With miscarriage, we identified key socio-economic (level of education and place of residence) and demographic (age, marital status, parity and religion) associated factors. For the socio-economic factors, we found a high prevalence of miscarriages among women in rural areas and those with at least primary education. In rural areas, miscarriages have been reported by some studies [26, 30] and a major contributory factor has been identified as poor sanitation conditions in rural settings [26]. On the association between level of education and miscarriage, it is common knowledge that education offers several benefits to maternal health and encompassing provision of knowledge about fertility regulation, best maternal health practices and quality newborn care [31]. Yet, highly educated women may be in managerial positions with heavy workloads. Consequently, they may not get quality time to monitor their diet and adhere to the recommended pregnancy precautions such as being consistent at antenatal care among others. Evidence indicate that striving a balance between child bearing and work demands has been the bane of a number of highly educated women [32]. In terms of age, marital status and miscarriage, miscarriage has been considered as a natural event and women who experience miscarriage might have been exposed to risk factors that they may even not be aware of. Such risk factors often include stress from their partners, families or struggling to meet routine deadlines at work as established in the literature [33,34,35] and these occur among older women who are also more likely to be married. The association between high parity and reduced likelihood of miscarriage has been reported by Shaimaa and Shukriya [36]. The authors explained that women with higher parity may have the childbearing experience to take care of their pregnancies and reduce the chances of miscarriage compared to those with parity zero [36]. Further research is needed to unearth the reason for the high prevalence of miscarriage among Muslim women compared to Christians.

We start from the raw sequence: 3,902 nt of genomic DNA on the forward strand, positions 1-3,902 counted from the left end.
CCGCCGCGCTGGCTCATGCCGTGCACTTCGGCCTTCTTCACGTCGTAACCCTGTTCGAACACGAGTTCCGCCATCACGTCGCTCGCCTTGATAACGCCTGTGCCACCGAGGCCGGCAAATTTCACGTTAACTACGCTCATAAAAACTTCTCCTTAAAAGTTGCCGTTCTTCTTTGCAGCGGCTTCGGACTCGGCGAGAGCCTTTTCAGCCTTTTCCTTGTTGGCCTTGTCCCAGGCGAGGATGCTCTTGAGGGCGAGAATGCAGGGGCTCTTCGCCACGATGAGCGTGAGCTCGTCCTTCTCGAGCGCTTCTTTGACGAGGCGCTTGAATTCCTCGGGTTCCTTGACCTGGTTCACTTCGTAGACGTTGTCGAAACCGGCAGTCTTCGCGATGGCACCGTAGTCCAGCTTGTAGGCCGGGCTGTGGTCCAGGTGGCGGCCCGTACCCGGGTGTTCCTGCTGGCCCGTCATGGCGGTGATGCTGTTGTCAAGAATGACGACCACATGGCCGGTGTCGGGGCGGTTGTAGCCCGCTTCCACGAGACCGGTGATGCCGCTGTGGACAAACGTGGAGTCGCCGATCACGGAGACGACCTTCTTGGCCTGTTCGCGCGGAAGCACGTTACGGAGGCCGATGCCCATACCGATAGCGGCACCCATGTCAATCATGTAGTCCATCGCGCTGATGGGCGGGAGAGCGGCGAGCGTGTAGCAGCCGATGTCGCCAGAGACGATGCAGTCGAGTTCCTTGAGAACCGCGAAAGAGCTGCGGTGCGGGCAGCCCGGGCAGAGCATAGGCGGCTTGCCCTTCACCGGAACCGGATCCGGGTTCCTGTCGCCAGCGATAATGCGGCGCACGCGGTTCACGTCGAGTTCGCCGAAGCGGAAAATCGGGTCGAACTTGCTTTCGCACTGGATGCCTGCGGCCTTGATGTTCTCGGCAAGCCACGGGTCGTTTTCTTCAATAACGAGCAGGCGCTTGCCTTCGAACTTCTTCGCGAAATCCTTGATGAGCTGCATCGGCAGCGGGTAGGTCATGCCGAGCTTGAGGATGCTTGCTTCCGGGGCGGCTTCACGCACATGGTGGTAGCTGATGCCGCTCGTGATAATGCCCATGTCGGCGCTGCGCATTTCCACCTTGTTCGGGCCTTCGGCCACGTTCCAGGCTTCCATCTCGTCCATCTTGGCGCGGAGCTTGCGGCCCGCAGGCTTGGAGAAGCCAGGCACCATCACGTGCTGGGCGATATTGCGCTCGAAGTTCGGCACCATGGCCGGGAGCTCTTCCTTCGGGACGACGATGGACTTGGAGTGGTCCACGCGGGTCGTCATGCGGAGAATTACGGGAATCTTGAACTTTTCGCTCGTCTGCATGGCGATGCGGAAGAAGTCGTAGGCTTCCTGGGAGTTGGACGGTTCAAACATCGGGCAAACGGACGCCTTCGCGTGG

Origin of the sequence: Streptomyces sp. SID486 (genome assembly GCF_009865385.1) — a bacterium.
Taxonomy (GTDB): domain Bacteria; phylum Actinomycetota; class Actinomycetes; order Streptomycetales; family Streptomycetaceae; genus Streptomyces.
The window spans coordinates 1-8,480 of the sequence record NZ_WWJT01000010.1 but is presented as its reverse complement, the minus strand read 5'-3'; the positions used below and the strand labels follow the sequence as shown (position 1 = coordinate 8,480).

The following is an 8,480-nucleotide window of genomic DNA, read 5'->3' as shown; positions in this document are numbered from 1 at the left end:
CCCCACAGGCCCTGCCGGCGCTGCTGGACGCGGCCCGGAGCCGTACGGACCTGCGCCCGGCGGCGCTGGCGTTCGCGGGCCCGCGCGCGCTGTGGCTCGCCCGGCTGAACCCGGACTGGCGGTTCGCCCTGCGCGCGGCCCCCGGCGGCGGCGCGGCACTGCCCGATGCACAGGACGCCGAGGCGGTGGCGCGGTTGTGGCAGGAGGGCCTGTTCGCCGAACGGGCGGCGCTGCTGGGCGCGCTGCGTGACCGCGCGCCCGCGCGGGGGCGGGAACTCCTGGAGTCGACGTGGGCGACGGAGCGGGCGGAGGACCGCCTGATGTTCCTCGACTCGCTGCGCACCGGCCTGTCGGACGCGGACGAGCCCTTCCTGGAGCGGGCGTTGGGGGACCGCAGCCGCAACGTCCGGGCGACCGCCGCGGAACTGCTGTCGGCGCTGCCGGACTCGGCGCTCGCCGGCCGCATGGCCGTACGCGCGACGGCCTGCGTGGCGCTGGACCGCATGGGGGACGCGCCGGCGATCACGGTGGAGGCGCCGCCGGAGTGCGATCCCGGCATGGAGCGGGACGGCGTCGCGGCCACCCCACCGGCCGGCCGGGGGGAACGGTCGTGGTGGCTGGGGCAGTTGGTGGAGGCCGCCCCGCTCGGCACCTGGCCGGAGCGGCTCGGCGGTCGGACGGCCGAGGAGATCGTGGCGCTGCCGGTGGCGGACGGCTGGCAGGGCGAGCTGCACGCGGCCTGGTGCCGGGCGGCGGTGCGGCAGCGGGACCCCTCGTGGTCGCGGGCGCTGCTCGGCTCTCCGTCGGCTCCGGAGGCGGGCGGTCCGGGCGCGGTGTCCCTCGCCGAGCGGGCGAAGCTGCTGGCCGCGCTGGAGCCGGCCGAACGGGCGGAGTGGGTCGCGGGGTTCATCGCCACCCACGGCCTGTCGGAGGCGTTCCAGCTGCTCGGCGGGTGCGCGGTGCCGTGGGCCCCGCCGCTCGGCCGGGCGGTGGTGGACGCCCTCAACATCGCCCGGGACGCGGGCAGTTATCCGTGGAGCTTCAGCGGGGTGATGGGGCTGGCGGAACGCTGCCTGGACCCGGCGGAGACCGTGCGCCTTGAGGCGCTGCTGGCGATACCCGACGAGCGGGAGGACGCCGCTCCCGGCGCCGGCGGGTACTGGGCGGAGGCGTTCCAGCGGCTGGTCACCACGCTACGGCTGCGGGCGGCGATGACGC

We found marital status and parity as the key factors associated with stillbirths. Our finding that unmarried women are less likely to experience stillbirths compared to married women contradict the findings of previous studies that identified higher risk of stillbirths among unmarried women compared to married women [37, 38]. We argue that just like miscarriages, stillbirths are also natural events and women who experience stillbirth may have been exposed to risk factors such as stress from their partners, families or struggling to meet routine deadlines at work as established in the literature [33,34,35] and these stressful events are more likely to occur in marriages. In relation to our finding that the odds of stillbirth is lower among women with higher parity, it contradicts the findings of studies that have identified that high chances of stillbirth characterise women with multiple pregnancies [39,40,41] and those that have found a u-shaped relationship between parity and stillbirths [42, 43]. Notwithstanding, the possible reason for our finding could be explained in terms of pregnancy experience obtained by women with higher parity which could empower them to observe essential health practices that protect them from stillbirths.